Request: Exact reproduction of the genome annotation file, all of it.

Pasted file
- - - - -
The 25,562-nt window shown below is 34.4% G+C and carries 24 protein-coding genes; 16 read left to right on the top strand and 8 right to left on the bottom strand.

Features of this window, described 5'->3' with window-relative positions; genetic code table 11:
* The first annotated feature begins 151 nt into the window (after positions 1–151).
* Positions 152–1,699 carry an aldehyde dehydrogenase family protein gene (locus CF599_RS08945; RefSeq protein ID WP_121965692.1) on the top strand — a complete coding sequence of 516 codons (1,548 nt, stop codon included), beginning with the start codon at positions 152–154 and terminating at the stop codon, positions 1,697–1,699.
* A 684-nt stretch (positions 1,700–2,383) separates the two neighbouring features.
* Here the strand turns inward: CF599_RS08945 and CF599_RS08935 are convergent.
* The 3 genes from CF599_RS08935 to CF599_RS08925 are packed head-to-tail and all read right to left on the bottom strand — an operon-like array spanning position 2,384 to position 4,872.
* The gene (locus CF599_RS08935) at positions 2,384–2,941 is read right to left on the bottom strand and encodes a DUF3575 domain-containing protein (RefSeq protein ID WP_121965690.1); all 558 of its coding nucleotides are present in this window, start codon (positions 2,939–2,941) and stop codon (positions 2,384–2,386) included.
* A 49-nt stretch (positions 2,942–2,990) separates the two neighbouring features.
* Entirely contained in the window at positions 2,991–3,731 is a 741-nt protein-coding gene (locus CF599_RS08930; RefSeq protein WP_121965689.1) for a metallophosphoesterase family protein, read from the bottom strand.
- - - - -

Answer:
The 25,562-nt window shown below is 34.4% G+C and carries 24 protein-coding genes; 16 read left to right on the top strand and 8 right to left on the bottom strand.

Features of this window, described 5'->3' with window-relative positions; genetic code table 11:
* The first annotated feature begins 151 nt into the window (after positions 1–151).
* Positions 152–1,699 carry an aldehyde dehydrogenase family protein gene (locus CF599_RS08945; RefSeq protein ID WP_121965692.1) on the top strand — a complete coding sequence of 516 codons (1,548 nt, stop codon included), beginning with the start codon at positions 152–154 and terminating at the stop codon, positions 1,697–1,699.
* A 684-nt stretch (positions 1,700–2,383) separates the two neighbouring features.
* Here the strand turns inward: CF599_RS08945 and CF599_RS08935 are convergent.
* The 3 genes from CF599_RS08935 to CF599_RS08925 are packed head-to-tail and all read right to left on the bottom strand — an operon-like array spanning position 2,384 to position 4,872.
* The gene (locus CF599_RS08935) at positions 2,384–2,941 is read right to left on the bottom strand and encodes a DUF3575 domain-containing protein (RefSeq protein ID WP_121965690.1); all 558 of its coding nucleotides are present in this window, start codon (positions 2,939–2,941) and stop codon (positions 2,384–2,386) included.
* A 49-nt stretch (positions 2,942–2,990) separates the two neighbouring features.
* Entirely contained in the window at positions 2,991–3,731 is a 741-nt protein-coding gene (locus CF599_RS08930; RefSeq protein WP_121965689.1) for a metallophosphoesterase family protein, read from the bottom strand.